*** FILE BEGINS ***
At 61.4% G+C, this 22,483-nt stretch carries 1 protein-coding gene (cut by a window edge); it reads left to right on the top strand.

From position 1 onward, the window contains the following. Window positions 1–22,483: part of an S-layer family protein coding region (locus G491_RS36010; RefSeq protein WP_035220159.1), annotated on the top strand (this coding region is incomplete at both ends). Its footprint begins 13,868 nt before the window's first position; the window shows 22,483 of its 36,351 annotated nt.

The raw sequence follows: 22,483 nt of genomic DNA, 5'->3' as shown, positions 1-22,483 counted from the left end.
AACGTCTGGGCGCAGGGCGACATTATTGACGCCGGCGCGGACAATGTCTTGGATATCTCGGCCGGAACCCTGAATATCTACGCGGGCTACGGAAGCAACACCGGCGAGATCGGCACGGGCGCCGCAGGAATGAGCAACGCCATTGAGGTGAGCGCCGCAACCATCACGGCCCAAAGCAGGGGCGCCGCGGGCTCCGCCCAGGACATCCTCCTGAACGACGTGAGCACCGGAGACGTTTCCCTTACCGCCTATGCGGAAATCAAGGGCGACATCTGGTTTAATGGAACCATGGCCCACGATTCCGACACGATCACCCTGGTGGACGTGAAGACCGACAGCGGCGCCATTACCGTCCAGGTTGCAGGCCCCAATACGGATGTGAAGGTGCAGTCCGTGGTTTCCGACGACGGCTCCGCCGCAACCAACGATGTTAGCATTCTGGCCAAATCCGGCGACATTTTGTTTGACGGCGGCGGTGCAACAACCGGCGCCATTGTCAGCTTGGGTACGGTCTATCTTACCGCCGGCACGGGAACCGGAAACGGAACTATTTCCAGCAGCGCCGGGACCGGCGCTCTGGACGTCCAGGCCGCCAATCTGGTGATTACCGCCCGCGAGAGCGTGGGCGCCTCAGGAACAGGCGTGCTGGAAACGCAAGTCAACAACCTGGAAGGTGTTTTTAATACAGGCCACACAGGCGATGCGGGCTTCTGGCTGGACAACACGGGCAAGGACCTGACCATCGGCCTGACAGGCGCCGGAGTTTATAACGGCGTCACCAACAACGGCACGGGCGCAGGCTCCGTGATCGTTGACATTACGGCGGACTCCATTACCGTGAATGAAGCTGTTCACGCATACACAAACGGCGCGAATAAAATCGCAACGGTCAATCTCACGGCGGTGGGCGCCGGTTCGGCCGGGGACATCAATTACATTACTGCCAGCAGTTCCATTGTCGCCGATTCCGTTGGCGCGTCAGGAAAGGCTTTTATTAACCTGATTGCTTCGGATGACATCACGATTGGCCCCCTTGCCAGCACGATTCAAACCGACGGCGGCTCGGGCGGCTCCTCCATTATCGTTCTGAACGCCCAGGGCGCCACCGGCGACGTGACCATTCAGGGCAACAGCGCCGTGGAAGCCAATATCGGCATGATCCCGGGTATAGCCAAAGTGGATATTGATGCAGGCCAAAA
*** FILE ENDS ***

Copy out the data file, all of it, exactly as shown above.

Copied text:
At 61.4% G+C, this 22,483-nt stretch carries 1 protein-coding gene (cut by a window edge); it reads left to right on the top strand.

From position 1 onward, the window contains the following. Window positions 1–22,483: part of an S-layer family protein coding region (locus G491_RS36010; RefSeq protein WP_035220159.1), annotated on the top strand (this coding region is incomplete at both ends). Its footprint begins 13,868 nt before the window's first position; the window shows 22,483 of its 36,351 annotated nt.

The raw sequence follows: 22,483 nt of genomic DNA, 5'->3' as shown, positions 1-22,483 counted from the left end.
AACGTCTGGGCGCAGGGCGACATTATTGACGCCGGCGCGGACAATGTCTTGGATATCTCGGCCGGAACCCTGAATATCTACGCGGGCTACGGAAGCAACACCGGCGAGATCGGCACGGGCGCCGCAGGAATGAGCAACGCCATTGAGGTGAGCGCCGCAACCATCACGGCCCAAAGCAGGGGCGCCGCGGGCTCCGCCCAGGACATCCTCCTGAACGACGTGAGCACCGGAGACGTTTCCCTTACCGCCTATGCGGAAATCAAGGGCGACATCTGGTTTAATGGAACCATGGCCCACGATTCCGACACGATCACCCTGGTGGACGTGAAGACCGACAGCGGCGCCATTACCGTCCAGGTTGCAGGCCCCAATACGGATGTGAAGGTGCAGTCCGTGGTTTCCGACGACGGCTCCGCCGCAACCAACGATGTTAGCATTCTGGCCAAATCCGGCGACATTTTGTTTGACGGCGGCGGTGCAACAACCGGCGCCATTGTCAGCTTGGGTACGGTCTATCTTACCGCCGGCACGGGAACCGGAAACGGAACTATTTCCAGCAGCGCCGGGACCGGCGCTCTGGACGTCCAGGCCGCCAATCTGGTGATTACCGCCCGCGAGAGCGTGGGCGCCTCAGGAACAGGCGTGCTGGAAACGCAAGTCAACAACCTGGAAGGTGTTTTTAATACAGGCCACACAGGCGATGCGGGCTTCTGGCTGGACAACACGGGCAAGGACCTGACCATCGGCCTGACAGGCGCCGGAGTTTATAACGGCGTCACCAACAACGGCACGGGCGCAGGCTCCGTGATCGTTGACATTACGGCGGACTCCATTACCGTGAATGAAGCTGTTCACGCATACACAAACGGCGCGAATAAAATCGCAACGGTCAATCTCACGGCGGTGGGCGCCGGTTCGGCCGGGGACATCAATTACATTACTGCCAGCAGTTCCATTGTCGCCGATTCCGTTGGCGCGTCAGGAAAGGCTTTTATTAACCTGATTGCTTCGGATGACATCACGATTGGCCCCCTTGCCAGCACGATTCAAACCGACGGCGGCTCGGGCGGCTCCTCCATTATCGTTCTGAACGCCCAGGGCGCCACCGGCGACGTGACCATTCAGGGCAACAGCGCCGTGGAAGCCAATATCGGCATGATCCCGGGTATAGCCAAAGTGGATATTGATGCAGGCCAAAA